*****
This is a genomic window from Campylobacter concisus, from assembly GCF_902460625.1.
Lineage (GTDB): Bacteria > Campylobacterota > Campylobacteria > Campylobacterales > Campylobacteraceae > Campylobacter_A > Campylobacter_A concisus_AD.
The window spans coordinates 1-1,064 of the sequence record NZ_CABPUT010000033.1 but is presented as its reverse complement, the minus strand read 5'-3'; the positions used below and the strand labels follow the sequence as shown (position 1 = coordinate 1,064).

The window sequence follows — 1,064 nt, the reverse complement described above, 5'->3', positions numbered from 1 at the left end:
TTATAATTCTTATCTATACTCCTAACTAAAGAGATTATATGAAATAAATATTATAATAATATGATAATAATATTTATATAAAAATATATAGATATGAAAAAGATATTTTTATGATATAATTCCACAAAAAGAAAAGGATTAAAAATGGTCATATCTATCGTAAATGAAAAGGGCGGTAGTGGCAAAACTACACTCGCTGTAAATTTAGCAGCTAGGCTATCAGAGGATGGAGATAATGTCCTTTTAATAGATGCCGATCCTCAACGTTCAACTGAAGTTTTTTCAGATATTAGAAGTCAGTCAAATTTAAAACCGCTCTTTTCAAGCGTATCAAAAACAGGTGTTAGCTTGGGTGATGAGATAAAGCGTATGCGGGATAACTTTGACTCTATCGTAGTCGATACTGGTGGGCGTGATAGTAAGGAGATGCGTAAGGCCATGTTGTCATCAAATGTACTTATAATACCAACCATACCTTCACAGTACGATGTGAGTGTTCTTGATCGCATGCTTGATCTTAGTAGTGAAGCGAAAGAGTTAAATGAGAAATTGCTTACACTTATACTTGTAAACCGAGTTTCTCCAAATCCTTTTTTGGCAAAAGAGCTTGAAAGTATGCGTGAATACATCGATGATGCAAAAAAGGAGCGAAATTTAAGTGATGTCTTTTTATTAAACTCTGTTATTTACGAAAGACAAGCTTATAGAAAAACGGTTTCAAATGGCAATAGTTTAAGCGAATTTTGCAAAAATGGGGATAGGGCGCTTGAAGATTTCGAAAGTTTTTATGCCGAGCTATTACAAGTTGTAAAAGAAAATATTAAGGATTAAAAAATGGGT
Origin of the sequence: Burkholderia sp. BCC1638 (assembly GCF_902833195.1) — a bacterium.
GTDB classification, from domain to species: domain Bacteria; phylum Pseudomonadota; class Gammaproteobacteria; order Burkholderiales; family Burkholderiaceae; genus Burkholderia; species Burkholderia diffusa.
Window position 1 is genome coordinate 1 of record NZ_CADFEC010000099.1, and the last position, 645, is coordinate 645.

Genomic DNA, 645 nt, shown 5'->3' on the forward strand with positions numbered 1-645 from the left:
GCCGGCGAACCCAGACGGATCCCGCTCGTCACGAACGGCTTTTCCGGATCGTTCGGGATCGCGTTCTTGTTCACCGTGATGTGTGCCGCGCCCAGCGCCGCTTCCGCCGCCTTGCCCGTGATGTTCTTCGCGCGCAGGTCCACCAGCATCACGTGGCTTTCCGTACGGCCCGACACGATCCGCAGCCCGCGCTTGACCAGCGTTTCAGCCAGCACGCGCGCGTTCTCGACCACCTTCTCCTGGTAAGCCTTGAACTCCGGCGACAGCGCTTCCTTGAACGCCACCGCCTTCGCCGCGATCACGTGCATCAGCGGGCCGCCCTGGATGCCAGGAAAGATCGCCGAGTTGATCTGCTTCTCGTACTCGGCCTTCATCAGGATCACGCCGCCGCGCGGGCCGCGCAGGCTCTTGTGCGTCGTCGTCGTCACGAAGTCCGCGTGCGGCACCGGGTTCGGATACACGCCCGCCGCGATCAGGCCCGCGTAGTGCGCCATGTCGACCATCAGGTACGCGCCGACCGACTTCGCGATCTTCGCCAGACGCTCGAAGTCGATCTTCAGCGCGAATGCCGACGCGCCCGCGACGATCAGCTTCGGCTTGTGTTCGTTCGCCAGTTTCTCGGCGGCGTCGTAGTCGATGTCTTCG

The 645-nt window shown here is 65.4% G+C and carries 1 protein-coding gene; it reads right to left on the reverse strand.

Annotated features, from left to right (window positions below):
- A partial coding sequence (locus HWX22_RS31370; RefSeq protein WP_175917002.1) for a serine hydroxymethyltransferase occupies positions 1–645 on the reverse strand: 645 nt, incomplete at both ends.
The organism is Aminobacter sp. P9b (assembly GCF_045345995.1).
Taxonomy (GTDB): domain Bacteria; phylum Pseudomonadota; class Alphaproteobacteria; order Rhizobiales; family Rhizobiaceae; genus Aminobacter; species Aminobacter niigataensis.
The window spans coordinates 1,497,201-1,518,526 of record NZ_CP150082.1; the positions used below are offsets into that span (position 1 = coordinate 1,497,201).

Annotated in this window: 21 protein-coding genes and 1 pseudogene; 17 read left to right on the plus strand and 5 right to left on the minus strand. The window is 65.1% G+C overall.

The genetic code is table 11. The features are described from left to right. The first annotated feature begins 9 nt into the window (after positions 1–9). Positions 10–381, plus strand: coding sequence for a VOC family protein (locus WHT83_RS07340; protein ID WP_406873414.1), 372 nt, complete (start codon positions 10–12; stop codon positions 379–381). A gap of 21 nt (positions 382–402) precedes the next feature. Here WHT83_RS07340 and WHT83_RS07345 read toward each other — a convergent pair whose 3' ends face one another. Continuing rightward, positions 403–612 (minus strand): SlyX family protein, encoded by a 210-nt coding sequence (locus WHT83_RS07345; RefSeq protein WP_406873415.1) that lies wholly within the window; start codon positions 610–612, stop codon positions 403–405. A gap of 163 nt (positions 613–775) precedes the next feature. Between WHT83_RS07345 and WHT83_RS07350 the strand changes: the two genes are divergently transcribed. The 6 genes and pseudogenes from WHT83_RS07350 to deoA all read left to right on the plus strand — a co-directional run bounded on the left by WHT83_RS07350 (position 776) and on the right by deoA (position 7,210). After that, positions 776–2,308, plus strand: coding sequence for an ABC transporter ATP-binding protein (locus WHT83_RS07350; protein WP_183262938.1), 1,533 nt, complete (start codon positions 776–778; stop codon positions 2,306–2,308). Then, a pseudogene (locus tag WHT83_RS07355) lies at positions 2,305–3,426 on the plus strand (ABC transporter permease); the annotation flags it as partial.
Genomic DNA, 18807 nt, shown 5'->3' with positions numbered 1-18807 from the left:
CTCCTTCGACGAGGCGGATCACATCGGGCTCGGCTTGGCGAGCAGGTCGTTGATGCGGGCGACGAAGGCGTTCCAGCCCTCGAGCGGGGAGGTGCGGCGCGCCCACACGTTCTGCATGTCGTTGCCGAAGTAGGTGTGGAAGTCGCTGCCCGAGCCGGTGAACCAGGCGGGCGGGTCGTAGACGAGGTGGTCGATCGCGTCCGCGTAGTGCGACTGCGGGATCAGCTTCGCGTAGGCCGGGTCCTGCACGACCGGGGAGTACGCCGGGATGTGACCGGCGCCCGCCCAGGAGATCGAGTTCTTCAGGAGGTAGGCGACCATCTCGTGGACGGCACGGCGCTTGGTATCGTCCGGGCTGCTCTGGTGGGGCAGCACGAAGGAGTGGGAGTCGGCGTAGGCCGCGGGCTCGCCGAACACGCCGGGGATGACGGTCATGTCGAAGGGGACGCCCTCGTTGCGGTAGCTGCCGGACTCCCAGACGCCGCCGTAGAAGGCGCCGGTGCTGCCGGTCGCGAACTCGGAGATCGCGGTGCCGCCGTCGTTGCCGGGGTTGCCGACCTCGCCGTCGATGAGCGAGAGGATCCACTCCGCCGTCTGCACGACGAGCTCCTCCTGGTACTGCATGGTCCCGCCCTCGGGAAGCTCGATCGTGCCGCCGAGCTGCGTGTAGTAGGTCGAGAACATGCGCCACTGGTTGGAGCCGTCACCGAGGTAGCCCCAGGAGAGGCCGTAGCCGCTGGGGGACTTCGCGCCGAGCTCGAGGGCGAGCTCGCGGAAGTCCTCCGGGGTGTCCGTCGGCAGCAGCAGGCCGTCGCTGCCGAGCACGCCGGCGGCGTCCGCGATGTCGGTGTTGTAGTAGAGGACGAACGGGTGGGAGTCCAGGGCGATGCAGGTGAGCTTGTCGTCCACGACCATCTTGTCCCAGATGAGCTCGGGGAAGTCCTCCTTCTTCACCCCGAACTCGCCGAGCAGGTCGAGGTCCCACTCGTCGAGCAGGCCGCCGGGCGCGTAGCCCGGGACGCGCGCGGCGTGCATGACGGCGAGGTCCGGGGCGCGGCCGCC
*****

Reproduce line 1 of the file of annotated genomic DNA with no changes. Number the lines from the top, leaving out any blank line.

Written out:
This is a genomic window from Campylobacter concisus, from assembly GCF_902460625.1.